IT IS NOT.

    2014 has been a bad year for students infringing University’s Academic Dishonesty Requirements with over 10 students infringing within the Master of Applied Project Management.

    There is a hierarchy of penalties, the lowest of which is the loss of some assignment marks and the student’s name being placed on the Faculty’s Academic Dishonesty Register for six months. This only occurs if I believe this occurred through error. The second level penalty is more significant which is
    loss of all marks for the assignment and being placed on the University’s Academic Dishonesty Register for the remainder of their time at the University. Even higher penalties can involve the University deciding the student should not graduate. This has occurred in the Master of Project Management.

    Appropriate use of the Internet is to include all directly copying of sections of other reports in ‘inverted comas’, as a quotation, and note the source of the quote. To include a group of words without use of inverted colours and without noting where the words came from is an example of academic dishonesty.

    Students may not be aware that the University has use of an international database called Turnitin in which all direct use of other material can be traced.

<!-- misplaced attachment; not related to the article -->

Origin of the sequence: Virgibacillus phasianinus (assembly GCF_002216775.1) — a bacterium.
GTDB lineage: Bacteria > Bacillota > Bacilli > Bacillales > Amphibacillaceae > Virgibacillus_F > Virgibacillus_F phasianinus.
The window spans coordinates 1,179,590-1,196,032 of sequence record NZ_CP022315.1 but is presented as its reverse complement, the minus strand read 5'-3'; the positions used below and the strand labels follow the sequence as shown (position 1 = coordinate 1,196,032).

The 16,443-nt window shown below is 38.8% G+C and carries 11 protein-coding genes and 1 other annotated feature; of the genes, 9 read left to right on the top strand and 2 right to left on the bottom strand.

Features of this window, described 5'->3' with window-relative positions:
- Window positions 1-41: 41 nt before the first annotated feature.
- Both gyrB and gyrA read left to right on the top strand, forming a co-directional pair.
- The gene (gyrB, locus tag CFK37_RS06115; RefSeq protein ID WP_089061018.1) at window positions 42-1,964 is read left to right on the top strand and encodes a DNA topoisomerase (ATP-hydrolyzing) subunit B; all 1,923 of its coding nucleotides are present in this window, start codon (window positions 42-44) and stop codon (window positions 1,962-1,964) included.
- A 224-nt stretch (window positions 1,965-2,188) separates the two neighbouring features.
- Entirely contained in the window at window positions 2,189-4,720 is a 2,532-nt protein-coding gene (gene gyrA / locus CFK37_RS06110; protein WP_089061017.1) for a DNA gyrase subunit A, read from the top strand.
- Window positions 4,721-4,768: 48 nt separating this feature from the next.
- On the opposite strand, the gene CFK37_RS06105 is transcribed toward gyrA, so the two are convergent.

On a more positive note students need to understand the points made in any paper they access on the Internet and integrate these thoughts into their argument rather than just copying large passages. Of course this takes more work but this is what tertiary education requires and, in the end, make students into better thinkers and more able to express their ideas in their assignments.
    Assessment Detail

    Assessment 1: Income Statement and Balance Sheet for Minuteman Printers Pty Ltd
    Weighting: 20%
    Due Date: Day 7 of Week 4
    Submission Details: Via Drop Box in PDF in LEARN

    Scope:
    This assignment will assess your understanding of the course topics 1-4

    Task:
    Prepare an Income Statement and Balance Sheet as at 30 June 2014 for Minuteman Printers Pty Ltd
    Minuteman Printers Pty Ltd is a supplier of a range of printed material to businesses and organisations. The business is located in Thebarton, South Australia.

    Prepare an Income Statement (P&L) which includes allocation of income and expenses, and a Balance Sheet for Minuteman Printers in vertical format for the period ended 30 June 2014. Prepare your work on excel using a spreadsheet.

    Note these accounts are for internal reporting only and is not a Trial Balance (for those who have an accounting background or access to an advisor).

    You may need to research the Income Statement and Balance Sheet layouts and adjustments from other sources other than the textbook; however, the wider references provided in your course material contain the relevant accounting information.

    You are provided with the following balances extracted from Minuteman’s General Ledger:

    Accounts payable (creditors)  217,500
    Accounts receivable (debtors)  272,000